Full of beans
A Second World War shelter in the grounds of Tate Britain has been transformed into a roastery, which produces more than a million cups of ethically sourced coffee every year
During the Second World War, the ever-looming threat of the Luftwaffe and wailing of sirens must have elicited every last drop of British bulldog spirit from staff and patients alike within the draughty confines of the Nissen Hut shelter at Westminster Hospital.
When two bombs hit in 1940 and a landmine exploded nearby in 1941, still the hospital continued to function, exemplifying the ‘Keep Calm and Carry On’ approach so requisite during the country’s darkest hours.
In post-war years changes came thick and fast: the NHS was born, the hospital joined forces with and moved to Chelsea, and old buildings changed use with one former site reborn as the Queen Elizabeth Conference Centre after fire gutted the original building in 1950.
The Millbank buildings now provide catering and admin premises for Tate Britain, where staff now chow down in the canteen in the former chapel.
So, understandably, when the war ended, few could have envisaged that the corrugated tin Nissen Hut would still be standing nearly 80 years later.
And given that the closest most people came to a whiff of coffee during wartime was a mug of ‘Camp’ chicory extract with maybe a meagre pinch of rationed sugar, fewer still could have imagined the hut’s recent metamorphosis into a coffee roastery.
Now a recognised quality product (a former coffee of the month in industry magazine Caffeine) coffee at Tate is literally going from strength to strength, with every bean now sourced and roasted in-house.
With grader and guru Tom Haigh at the helm, the innovation at the roastery has been on the rise in every positive way imaginable.
Grateful for the positive encouragement from Tate, Tom has been able to establish the gender equality project. Coffee beans are now sourced from 75 per cent female suppliers, a huge stride forward from the 100 per cent male domination previously.
“I wanted to bring more of the Tate’s vision and ethical stance on inclusivity into the sourcing side of things, so that’s when we came up with the gender equality project,” says Tom.
“One thing I had noticed within the coffee industry is that gender representation was never equal.
“It’s something I’ve been wanting to research and investigate for a long time, and it felt like Tate was the perfect platform for that.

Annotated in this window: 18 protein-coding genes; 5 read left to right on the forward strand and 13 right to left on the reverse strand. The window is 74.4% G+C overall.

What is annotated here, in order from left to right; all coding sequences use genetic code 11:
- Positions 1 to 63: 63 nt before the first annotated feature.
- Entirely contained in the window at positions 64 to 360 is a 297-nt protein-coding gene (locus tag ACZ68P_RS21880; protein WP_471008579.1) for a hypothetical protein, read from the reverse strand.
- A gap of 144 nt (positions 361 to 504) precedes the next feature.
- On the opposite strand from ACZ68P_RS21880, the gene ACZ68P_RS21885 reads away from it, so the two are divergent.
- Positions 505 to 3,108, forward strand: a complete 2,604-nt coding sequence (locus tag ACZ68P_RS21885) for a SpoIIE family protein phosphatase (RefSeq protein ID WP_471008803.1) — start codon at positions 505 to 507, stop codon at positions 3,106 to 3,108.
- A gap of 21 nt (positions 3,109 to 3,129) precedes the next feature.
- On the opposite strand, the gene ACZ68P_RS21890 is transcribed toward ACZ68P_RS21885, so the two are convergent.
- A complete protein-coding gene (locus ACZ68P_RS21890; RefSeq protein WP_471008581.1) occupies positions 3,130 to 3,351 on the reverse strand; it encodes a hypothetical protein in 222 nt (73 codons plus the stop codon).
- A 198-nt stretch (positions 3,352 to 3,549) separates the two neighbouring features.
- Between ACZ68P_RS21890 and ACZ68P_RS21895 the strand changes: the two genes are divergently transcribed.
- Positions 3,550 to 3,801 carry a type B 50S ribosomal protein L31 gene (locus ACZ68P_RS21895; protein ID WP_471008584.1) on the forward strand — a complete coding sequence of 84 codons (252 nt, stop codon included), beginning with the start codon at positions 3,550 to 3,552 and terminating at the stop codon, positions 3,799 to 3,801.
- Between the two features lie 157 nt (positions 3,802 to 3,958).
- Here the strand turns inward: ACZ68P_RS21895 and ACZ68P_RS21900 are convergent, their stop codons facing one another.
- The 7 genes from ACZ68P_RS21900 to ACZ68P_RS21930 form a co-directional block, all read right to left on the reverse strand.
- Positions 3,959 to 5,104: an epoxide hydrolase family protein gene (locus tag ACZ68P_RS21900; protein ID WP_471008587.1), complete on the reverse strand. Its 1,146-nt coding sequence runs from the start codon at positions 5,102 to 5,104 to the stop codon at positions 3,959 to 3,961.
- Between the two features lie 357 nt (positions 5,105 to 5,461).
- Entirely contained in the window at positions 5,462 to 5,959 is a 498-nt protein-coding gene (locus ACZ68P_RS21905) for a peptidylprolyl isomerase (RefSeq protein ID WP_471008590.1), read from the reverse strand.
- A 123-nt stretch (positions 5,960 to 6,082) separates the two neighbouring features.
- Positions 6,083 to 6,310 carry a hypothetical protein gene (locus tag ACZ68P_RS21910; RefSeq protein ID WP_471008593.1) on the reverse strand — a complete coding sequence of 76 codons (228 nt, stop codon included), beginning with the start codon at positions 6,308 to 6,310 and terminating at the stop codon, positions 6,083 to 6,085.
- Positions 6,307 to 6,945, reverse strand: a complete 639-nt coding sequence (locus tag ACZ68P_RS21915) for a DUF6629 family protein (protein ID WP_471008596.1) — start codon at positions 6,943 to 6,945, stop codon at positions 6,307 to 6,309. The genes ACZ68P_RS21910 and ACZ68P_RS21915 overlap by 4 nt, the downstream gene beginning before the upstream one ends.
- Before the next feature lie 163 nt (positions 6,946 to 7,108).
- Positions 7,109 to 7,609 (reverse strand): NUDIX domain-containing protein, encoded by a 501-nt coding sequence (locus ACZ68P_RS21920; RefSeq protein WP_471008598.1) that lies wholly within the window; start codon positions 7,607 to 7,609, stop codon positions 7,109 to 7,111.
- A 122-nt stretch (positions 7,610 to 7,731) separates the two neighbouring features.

“Initially I started travelling a little bit, I went to Brazil and Columbia last year to look into traditional cultural gender roles over origin, and started working with some female producers in Brazil and we developed a family producer community lot in Columbia, because Columbians are very family focused.
“We’ve tried to tell the story through our coffee and represent gender on an equal level.
“Then recently we’ve been to Guatemala and Honduras as well and we’ve been engaging with more female producers. It’s really taken off.”
But this innovative and inclusive approach doesn’t stop there. With around a million cups of Tate coffee now sold per annum across site (a figure that is on the up, as is the 200% increase in packaged coffee sales after Tom changed the packaging and made it available across site) you would think that the roastery had its work cut out. It does, but in fact only two days a week are spent roasting coffee for Tate.
For the remaining three days Tate is doing what other roasteries would find unthinkable: they run slot roasting days, whereby coffee shops in London can use the roastery and share in the equipment and knowledge. And they are keen for more coffee businesses to join the inclusivity:
“The roastery is non profit. I run it as a business and all of the profits that we make are donated back into the arts. As long as we make our budget and forecast we try and donate as much back into the industry as possible. Many roasters won’t be as open with their equipment and their roasting secrets but we try and be as accessible as possible in the industry,” says Tom.
“When I started travelling and met the people behind the production there was a bit of a realisation – I guess you understand how many hands the product has been through before its even arrived into the roastery. It’s so inspiring.
“I come back from each trip feeling more honoured to be doing what I’m doing but it also puts more respect into the product for us, we treat every roast that we do with as much respect as possible because we know how many years, hours and days have gone into growing each bean so it really puts things in perspective. There’s a lot of science behind roasting and brewing the coffee but we can’t add any quality with that science, we can just maintain that quality”
“It’s a very complex industry but it’s quite simple in a sense. Coffee transcends cultures, it has such a deep-seated history and it has formed the livelihoods of millions of people. Coffee is not just a cup of coffee, I feel it’s more something that brings people together. That’s why we love it so much, every cup tells a story.”